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Ben Sasse: Our country has created perpetual adolescence like 'Peter Pan
Sen. Ben Sasse (R-Neb.) sat down with Bill Kristol to discuss how the age of adolescence is being extended well into adulthood, and having disastrous effects on our nation. (Image source: Screenshot from Conversations with Bill Kristol)

Ben Sasse: Our country has created perpetual adolescence like 'Peter Pan

Republican Sen. Ben Sasse (Neb.) recently appeared on "Conversations With Bill Kristol" to discuss the trend of young men and women caught in a state of arrested development and unable to function as independent adults after college.

Sasse told host Bill Kristol that, over the entirety of human existence, the concept of adolescence is relatively new — only around 2,500 years old — and is a "special gift" that allows for the safe development of both mind and spirit.

However, according to Sasse, modern American culture has encouraged the extension of the adolescent years well into adulthood, which has discouraged both meaningful work and promoted a horrible work ethic.

"We’ve created this new idea that you can have a greenhouse-sheltered environment for two, three, or four years. And it’s great. It’s glorious. And yet, it’s always been a transitional state," Sasse said. "It’s not supposed to be Peter Pan. You don’t want to be stranded in Neverland. It’s a hell if you don’t get to become an adult."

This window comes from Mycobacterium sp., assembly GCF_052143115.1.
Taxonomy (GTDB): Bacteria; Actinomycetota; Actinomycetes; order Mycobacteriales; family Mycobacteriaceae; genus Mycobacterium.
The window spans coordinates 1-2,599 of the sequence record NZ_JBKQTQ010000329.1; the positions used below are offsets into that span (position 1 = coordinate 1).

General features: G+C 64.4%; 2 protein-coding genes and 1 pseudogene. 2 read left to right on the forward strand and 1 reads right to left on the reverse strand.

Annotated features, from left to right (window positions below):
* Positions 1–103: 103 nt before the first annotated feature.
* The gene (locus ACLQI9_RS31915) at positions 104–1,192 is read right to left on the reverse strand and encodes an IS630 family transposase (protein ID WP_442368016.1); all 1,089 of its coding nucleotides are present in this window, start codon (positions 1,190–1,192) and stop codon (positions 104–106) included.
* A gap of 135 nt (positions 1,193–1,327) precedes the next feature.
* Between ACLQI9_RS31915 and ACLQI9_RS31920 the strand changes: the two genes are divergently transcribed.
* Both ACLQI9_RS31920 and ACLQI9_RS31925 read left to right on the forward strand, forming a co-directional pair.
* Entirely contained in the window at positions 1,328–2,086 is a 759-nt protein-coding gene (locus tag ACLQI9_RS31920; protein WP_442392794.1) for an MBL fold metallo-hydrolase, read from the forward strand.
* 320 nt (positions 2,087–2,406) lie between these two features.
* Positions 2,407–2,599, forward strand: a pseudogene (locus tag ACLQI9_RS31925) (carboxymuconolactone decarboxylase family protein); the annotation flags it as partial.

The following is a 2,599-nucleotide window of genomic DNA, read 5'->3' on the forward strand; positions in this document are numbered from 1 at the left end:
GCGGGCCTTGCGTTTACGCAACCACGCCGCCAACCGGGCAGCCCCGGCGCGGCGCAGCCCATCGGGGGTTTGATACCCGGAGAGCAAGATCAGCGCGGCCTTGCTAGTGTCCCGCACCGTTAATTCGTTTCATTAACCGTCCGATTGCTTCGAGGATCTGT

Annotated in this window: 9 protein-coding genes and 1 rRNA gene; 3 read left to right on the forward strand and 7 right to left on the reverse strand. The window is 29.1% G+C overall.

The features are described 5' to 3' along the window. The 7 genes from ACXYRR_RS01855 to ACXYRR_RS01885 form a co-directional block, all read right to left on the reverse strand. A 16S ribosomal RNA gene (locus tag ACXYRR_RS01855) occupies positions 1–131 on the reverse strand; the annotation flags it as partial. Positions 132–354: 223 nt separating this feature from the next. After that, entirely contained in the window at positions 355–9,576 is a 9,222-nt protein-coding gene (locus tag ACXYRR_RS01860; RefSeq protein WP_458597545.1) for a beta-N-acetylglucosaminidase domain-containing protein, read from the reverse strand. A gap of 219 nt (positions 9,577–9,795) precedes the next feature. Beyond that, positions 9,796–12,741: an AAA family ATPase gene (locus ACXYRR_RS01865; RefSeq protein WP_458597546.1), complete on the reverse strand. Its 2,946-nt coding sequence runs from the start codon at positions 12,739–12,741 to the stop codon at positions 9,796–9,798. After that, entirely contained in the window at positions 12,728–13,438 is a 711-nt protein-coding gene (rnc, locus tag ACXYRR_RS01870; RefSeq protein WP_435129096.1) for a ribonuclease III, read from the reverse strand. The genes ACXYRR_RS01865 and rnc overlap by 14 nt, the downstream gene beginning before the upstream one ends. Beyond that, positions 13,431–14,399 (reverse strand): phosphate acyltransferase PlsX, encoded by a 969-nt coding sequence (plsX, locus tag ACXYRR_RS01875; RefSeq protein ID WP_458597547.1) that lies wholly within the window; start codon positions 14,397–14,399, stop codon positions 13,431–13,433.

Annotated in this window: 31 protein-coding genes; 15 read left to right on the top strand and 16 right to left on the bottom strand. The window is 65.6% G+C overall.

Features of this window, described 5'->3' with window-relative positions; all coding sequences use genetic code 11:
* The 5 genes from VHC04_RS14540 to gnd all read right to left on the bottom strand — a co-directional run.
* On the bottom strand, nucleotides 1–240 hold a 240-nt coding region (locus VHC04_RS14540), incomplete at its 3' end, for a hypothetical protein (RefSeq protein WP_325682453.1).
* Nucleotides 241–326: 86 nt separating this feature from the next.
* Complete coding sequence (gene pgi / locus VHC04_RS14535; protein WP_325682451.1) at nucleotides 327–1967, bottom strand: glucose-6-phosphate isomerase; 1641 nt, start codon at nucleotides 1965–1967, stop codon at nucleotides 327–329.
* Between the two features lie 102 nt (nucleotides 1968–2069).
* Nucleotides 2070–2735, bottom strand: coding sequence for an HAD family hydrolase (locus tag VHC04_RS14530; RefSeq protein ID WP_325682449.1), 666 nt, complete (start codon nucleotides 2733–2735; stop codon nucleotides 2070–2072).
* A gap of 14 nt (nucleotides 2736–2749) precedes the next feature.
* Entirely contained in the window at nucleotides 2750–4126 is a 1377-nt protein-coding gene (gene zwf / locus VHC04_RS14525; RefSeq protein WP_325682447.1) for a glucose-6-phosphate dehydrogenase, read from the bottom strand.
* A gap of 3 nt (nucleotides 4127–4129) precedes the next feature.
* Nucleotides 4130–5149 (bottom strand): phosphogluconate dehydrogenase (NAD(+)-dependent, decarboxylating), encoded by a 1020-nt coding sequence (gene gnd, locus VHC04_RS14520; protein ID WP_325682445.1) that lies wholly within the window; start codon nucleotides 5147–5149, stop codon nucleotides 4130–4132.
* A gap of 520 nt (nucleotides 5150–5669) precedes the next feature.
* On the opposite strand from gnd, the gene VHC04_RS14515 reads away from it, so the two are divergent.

Sasse recalled his time as president of  Midland University in Fremont, Nebraska, saying that he was shocked that many of the students entering college had never worked a day in their lives.

“What shocked me about the experience of arriving at the school is that overwhelmingly, the incoming students had never worked before. They’d never done any hard labor. They just never really had to do any work of any kind," Sasse said.

Sasse pointed out that this lack of work leads to a lack of character building, often sending college graduates back into mom's basement, instead of out into the world to lend a productive hand to society.

According to a Census Bureau report, 34 percent of adult millennials live with their parents, up from 25 percent a little over a decade ago. Millennial attitudes toward putting educational pursuits over finding a job and getting married are to blame, the report revealed.

Federal Reserve data released earlier this year showed that millennials are far behind in life compared to where their parents were at the same age and are making 20 percent less money than the previous generation.

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